Toronto Feature: The Crystal Palace | The Canadian Encyclopedia


Toronto Feature: The Crystal Palace

This article is from our Toronto Feature series. Features from past programs are not updated.

This content is from a series created in partnership with Museum Services of the City of Toronto and Heritage Toronto. We gratefully acknowledge funding from the Ontario Ministry of Tourism, Culture and Sport, and the Department of Canadian Heritage.

Crystal Palace
Circa 1890s (courtesy CNE Archives).
The Mail and Empire (sketch in The Telegram, 19 October 1906).
Horticultural Building
The Horticultural Building was built soon after the Crystal Palace burned to the ground (photo by James Marsh).

"Crystal Palace Razed by Fire"

After the success of London's 1851 Exhibition, a glass and iron building resembling the original Crystal Palace seemed to be a requirement for any self-respecting fair. Toronto's first version (1858) was considerably larger than competing buildings in Ottawa and other cities in Ontario. In the 19th century, agricultural and industrial fairs were expressions of progress, and a Crystal Palace was the centrepiece of this showcase of the modern world.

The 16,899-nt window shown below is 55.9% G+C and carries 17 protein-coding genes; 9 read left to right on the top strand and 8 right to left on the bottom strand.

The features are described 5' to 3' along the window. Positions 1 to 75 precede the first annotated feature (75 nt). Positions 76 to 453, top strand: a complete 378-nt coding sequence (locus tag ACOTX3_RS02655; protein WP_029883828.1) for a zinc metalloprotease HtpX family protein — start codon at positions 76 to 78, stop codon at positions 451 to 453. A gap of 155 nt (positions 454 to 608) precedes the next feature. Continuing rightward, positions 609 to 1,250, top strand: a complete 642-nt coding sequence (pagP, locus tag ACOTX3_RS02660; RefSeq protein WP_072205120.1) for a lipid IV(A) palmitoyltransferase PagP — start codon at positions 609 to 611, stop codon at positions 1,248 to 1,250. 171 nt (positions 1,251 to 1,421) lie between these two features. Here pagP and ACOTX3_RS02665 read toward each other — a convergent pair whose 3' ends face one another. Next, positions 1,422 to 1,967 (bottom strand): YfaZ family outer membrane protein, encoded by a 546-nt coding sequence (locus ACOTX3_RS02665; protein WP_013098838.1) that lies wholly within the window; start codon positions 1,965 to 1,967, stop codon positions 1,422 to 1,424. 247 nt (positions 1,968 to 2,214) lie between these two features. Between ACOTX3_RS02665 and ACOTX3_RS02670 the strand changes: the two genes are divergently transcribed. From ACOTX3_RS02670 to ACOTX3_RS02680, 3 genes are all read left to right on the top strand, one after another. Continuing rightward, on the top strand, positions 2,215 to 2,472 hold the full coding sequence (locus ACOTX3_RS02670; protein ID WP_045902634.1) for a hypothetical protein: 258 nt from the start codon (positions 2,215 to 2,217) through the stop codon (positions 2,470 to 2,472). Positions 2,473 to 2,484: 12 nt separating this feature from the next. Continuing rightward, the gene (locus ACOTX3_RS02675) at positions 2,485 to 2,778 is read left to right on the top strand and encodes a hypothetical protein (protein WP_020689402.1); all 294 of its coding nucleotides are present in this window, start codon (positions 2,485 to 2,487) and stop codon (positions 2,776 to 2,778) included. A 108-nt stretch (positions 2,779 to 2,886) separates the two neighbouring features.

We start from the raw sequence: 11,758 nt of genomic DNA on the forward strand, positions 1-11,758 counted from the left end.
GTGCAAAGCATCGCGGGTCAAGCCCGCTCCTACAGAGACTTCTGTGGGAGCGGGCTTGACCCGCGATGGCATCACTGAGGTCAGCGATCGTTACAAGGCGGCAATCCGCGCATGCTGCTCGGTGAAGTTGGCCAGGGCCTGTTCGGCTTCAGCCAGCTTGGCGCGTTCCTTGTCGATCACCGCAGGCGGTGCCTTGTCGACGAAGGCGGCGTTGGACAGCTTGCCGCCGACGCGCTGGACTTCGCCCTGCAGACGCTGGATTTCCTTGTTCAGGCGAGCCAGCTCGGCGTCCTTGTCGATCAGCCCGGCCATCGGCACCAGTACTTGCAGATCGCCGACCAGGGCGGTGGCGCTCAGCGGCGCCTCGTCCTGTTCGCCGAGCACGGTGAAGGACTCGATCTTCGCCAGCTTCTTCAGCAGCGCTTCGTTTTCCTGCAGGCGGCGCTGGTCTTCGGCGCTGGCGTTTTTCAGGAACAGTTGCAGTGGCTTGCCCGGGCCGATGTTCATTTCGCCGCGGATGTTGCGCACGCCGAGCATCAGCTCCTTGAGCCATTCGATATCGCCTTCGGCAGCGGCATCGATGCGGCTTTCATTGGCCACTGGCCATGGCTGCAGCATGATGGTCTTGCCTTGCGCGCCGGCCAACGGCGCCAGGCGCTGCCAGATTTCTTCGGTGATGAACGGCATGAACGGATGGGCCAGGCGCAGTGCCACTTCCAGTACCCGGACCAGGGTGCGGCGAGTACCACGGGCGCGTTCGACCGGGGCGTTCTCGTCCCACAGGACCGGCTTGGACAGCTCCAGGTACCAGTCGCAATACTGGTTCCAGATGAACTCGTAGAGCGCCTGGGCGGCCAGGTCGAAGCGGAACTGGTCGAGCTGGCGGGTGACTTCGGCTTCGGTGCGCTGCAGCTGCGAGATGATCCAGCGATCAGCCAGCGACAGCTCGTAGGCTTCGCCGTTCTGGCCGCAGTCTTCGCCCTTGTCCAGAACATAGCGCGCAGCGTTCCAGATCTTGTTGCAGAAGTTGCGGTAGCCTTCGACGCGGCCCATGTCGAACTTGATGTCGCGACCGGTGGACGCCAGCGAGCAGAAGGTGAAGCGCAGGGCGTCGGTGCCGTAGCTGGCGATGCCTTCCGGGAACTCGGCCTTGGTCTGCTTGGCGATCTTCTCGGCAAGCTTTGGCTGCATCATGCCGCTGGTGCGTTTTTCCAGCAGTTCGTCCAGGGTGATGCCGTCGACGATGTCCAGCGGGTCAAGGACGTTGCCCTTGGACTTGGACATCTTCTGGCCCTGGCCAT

In Toronto, the first Crystal Palace was dismantled and most of the ironwork was incorporated in a new building east of Dufferin Street in 1878--just in time for the inaugural year of what is now the Canadian National Exhibition. It had an undeniable grandeur and its symbolic importance was assured by its use as an icon for the whole fair, its image appearing on postcards, programs, prizes and medals.

Inside the Palace were displayed an eclectic array of products: wedding cakes, pianos, firearms, artificial flowers, fishing tackle, condensed milk and tools--all randomly placed.

On October 18, 1906, a spark ignited the Crystal Palace. All efforts to save it were fruitless and it dissolved in a fearsome pyrotechnic display. The dome-topped Horticulture Building was erected the following year in its place.

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